I have a question for you:  is there a certain time when you find yourself in a bad mood?  Have you ever tried to figure out why it occurs?  Maybe you'll have a breakthrough like I did!

Friday, February 17, 2017

What I Enjoyed this Week: Our Anniversary

We were so young!

Today is our anniversary!  Sixteen years!  As we tell each other often, it feels like forever and yet it also feels like it was just yesterday that we walked down the aisle.  :)

This week was a quiet one.  As I looked at my schedule Sunday night after writing everything down, I realized that I didn't have much going on, and I thought, "How nice!"  :)  Of course, my days were still fairly full with daily homemaking and homeschooling, but we didn't have much else.  But I am getting used to soccer season again, having to take Sarah Beth and Daniel to practice every evening which really impacts what I can fix for supper:  either something real quick when we get home or something real slow in the crock pot.

Here are a few other things I enjoyed this week:
  • Daniel's birthday.  He's such a simple fellow that he didn't plan much, but he and John had a great time playing golf on Sunday.  
  • finishing a good book:  The Kindness Challenge by Shaunti Feldhahn
  • Daniel was invited to go fishing yesterday afternoon and had a great time
  • taking Daniel to the grocery store with me on Saturday.  We had so much fun together!  In order to spend more time with each child, I plan to take one with me on my weekly trip to the grocery store.  Rachel's eyes lit up when she discovered that she could go with me tomorrow.  
We're going out for supper tonight to celebrate our anniversary, and we have soccer games tomorrow morning.  Fun!

What did you enjoy this week?  What do you have planned for the weekend?

Wednesday, February 15, 2017

Book Review: The Kindness Challenge by Shaunti Feldhahn

Kindness seems like such a simple thing that's not worth much, but according to this author -- and her research -- kindness has the power to change the world.  As we show kindness to those around us, in general, they will respond in the same way.  Felhahn also describes several ways that we are unkind without even realizing it.  She gives many examples of ways that we can show kindness.  Then she challenges her readers to implement what they have learned and show kindness to someone in particular with her thirty day challenge.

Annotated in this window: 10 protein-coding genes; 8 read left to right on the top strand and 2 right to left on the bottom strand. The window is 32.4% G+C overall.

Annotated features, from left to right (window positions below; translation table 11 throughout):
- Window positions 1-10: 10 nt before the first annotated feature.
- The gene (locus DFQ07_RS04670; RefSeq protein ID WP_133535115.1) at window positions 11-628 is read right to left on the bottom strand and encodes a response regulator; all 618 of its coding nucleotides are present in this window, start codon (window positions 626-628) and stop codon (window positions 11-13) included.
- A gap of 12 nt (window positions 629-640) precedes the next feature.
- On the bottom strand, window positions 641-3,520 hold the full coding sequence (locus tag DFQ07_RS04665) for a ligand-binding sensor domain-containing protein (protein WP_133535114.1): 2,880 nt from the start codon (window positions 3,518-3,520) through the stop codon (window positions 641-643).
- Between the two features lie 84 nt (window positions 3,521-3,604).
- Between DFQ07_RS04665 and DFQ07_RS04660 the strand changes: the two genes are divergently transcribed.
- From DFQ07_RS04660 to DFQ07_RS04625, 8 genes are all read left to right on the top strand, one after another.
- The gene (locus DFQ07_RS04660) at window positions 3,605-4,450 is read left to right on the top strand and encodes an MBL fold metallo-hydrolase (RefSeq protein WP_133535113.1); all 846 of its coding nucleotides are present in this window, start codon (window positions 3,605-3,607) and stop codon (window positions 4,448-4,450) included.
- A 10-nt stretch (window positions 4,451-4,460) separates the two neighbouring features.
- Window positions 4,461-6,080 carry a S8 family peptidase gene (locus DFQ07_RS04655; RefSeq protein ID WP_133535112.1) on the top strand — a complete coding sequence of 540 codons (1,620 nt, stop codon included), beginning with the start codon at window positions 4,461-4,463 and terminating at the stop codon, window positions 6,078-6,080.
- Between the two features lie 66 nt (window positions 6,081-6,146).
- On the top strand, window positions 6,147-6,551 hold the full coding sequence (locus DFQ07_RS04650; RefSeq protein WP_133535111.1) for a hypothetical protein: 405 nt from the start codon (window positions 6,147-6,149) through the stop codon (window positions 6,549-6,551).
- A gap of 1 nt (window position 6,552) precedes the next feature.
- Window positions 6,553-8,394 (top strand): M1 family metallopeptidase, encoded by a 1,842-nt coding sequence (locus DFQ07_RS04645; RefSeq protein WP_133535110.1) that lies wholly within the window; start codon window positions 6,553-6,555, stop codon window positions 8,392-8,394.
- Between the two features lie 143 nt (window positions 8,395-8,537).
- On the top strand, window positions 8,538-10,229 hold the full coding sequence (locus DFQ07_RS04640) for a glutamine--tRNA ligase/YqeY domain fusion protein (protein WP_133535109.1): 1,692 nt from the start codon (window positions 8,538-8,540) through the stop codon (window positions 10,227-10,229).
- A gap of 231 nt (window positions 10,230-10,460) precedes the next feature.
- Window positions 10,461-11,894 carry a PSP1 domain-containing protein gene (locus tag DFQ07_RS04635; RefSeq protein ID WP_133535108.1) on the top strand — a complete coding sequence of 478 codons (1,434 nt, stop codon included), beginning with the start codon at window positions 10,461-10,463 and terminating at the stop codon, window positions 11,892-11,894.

This book is the second one by Feldhahn that I've read, and I was so impressed by the first that I immediately wanted to read this one.  I was not disappointed.  As she weaves together her research with anecdotes, the idea of kindness actually changing our difficult relationships seems possible and even probable.  I haven't tried the challenge on anyone -- yet, but I can see how, realistically, it can change the one doing the challenge and even the one on whom the challenge is being done.  Yes, I recommend this book, not just because it is interesting but also because it has the power to show you how to improve your relationships.

I want to thank Blogging for Books for my review copy of this book, but my opinions are my own.

Monday, February 13, 2017

The Cage of Expectations

While I was at the Homeschool Moms' Winter Summit, I heard about what Roxanne Parks calls "the cage of expectations."  In the same idea, Lindsey Lambert calls expectations the "chains that bind us."  Since I received a comment about this topic from what I brought home from the Summit and because it's something I'm working on, I thought I would extrapolate a little bit.

Let's see what this "cage" looks like.

When John arrives home from work, I expect him to help me.  Never mind that he has just worked a long day himself and is late because he stopped by to pick up Sarah Beth or Daniel from soccer practice.  Never mind that God designed wives as helpmeets, not the other way around.  And never mind that I don't even have a clear idea of what kind of help I want.  I just have a vague idea that I'm tired and want some help.